Martin Stokes, CEO of membership-owned insurer and financial services provider Medical Assurance Society (MAS) sat down with us recently to discuss their journey as an organisation and how the team from TwentyTwo helped support their campus expansion back into the Wellington CBD and workplace planning journey.
The insurance and financial services industries are currently undergoing an extraordinary amount of change through technology disruption, and businesses are being forced to rethink how they remain relevant to their customers. This is no different for MAS, and around 18 months ago we completely revamped our business strategy. We understand how our Members want to interact with us, how we can best meet their needs, and how we need to compete. To do this, we are investing in better experiences for our Members through new channels, and improving our products and services.
We’re also committed to doing what we can to make a positive impact on the health and wellbeing of future generations of New Zealanders, and for a sustainable New Zealand. Our branding has been refreshed to better reflect a fresh and energetic approach to working closely with our Members for a greater good. It also projects that we’re a company going through a significant transformation within an industry that’s also undergoing some big changes.
New Medical Assurance Society (MAS) logo
As we embarked on this transformational strategy, we realised we would face many challenges, including the need to attract and retain the right talent to help us succeed.
We needed to think about what MAS would look like with the benefit of enhanced technology, and then the sort of talent we are going to need to innovate and move forward.
We had to consider what we needed to attract and hold onto this type of talent, and the type of workplace environment this sort of work requires, including corporate support functions like marketing and IT. Our brand is an attractive one, and working in Johnsonville suits some people, but it also limits our talent pool available through recruitment.
We have been at full capacity in our Johnsonville premises for several years now, and our transformation strategy has increased demand for space. It became clear that a return to the CBD for some of our business (MAS had been domiciled in The Terrace until the late 80’s) was needed to get the benefits of increased space, attracting and retaining talent, and better business continuity options in the case of a disaster.
Site 10, in the heart of the regenerated Kumutoto Precinct in Wellington CBD met our needs on many levels. There are synergies from being co-located with businesses we already enjoy non-competitive relationships with, such as FMG and The Cooperative Bank, Site 10 is located close to multiple forms of public transport for our people, and it’s a low-rise building.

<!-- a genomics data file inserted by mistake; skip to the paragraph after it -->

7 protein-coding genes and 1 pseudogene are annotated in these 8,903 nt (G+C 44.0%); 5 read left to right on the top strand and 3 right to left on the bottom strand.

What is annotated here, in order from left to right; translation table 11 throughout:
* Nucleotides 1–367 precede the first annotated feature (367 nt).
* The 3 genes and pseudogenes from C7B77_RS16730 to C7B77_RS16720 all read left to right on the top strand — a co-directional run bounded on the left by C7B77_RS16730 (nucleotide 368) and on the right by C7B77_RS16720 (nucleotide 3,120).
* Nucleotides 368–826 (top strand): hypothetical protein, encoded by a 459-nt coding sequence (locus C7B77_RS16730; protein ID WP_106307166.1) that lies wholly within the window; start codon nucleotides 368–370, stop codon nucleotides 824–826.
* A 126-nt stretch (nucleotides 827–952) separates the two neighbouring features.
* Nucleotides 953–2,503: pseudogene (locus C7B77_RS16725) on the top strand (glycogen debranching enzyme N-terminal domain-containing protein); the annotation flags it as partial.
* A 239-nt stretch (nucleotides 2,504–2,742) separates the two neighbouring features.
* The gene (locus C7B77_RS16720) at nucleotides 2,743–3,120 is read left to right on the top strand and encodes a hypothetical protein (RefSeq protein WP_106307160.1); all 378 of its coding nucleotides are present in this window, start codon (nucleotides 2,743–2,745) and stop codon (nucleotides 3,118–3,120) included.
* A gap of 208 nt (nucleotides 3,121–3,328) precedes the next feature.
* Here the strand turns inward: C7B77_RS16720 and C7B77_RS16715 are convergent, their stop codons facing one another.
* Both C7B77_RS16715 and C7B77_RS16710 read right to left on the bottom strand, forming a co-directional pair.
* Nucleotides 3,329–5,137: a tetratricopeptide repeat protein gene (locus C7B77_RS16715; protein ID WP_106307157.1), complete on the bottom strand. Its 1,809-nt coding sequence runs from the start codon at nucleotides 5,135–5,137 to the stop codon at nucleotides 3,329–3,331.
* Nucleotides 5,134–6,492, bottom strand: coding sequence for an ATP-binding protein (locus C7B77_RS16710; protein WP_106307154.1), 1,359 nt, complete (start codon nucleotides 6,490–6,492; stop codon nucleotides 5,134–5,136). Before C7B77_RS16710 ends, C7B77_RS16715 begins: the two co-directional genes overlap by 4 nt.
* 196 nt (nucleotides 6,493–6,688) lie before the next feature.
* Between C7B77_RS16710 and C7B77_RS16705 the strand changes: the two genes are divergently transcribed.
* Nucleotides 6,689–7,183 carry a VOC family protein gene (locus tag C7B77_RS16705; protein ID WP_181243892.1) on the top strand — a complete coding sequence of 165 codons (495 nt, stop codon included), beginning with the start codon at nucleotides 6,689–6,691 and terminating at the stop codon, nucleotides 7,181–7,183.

While this seemed like a straight-forward decision, we determined that we needed help in the form of independent advice regarding the commercial property to ensure we were making the right decisions for the long term.
We used TwentyTwo to help us right through the process, including our due diligence. They were able to take our high-level requirements and work with us through the negotiation phase. They did a great job. We went into this with very little commercial property experience at this scale, so it was great to have some independent advice we could trust.
We used TwentyTwo’s help in considering our new workspace and they helped facilitate the process end-to-end, from internal engagement through to designing a new environment. We wanted all our people involved in a conversation that considered what a 21st century collaborative working environment might look like for MAS, and it needed to reflect our unique brand and culture.
TwentyTwo used a structured process to understand how the people in our organisation worked today, and what type of environment they would need to do their job well and be happy in the future.
We needed to cater for two different working styles in particular. One was very knowledge-based, requiring higher levels of collaboration, innovation and engagement. And the other was more focused on day-to-day operations – serving our membership well.
There’s quite a contrast, yet we needed to find ways to merge these parts of the business when they needed to, without parts of our organisation operating in silos.
We wanted an environment that is conducive to collaboration across all functions of the organisation, with different zones, small intimate meeting rooms and large casual working zones, quiet focus areas and spaces where people can make noise, chatter and think creatively. It’s important that both sites remain connected, which different technology solutions will enable for us.
We’re due to move in mid-year, and we’re excited to be able to realise the benefits that a new collaborative environment will bring to help achieve our strategy.
Our current premises in Johnsonville will eventually be refurbished to reflect what we’ve learnt from our city project, while taking into consideration that the teams working on this site are doing different functions within our business and have different needs. That’s the next project!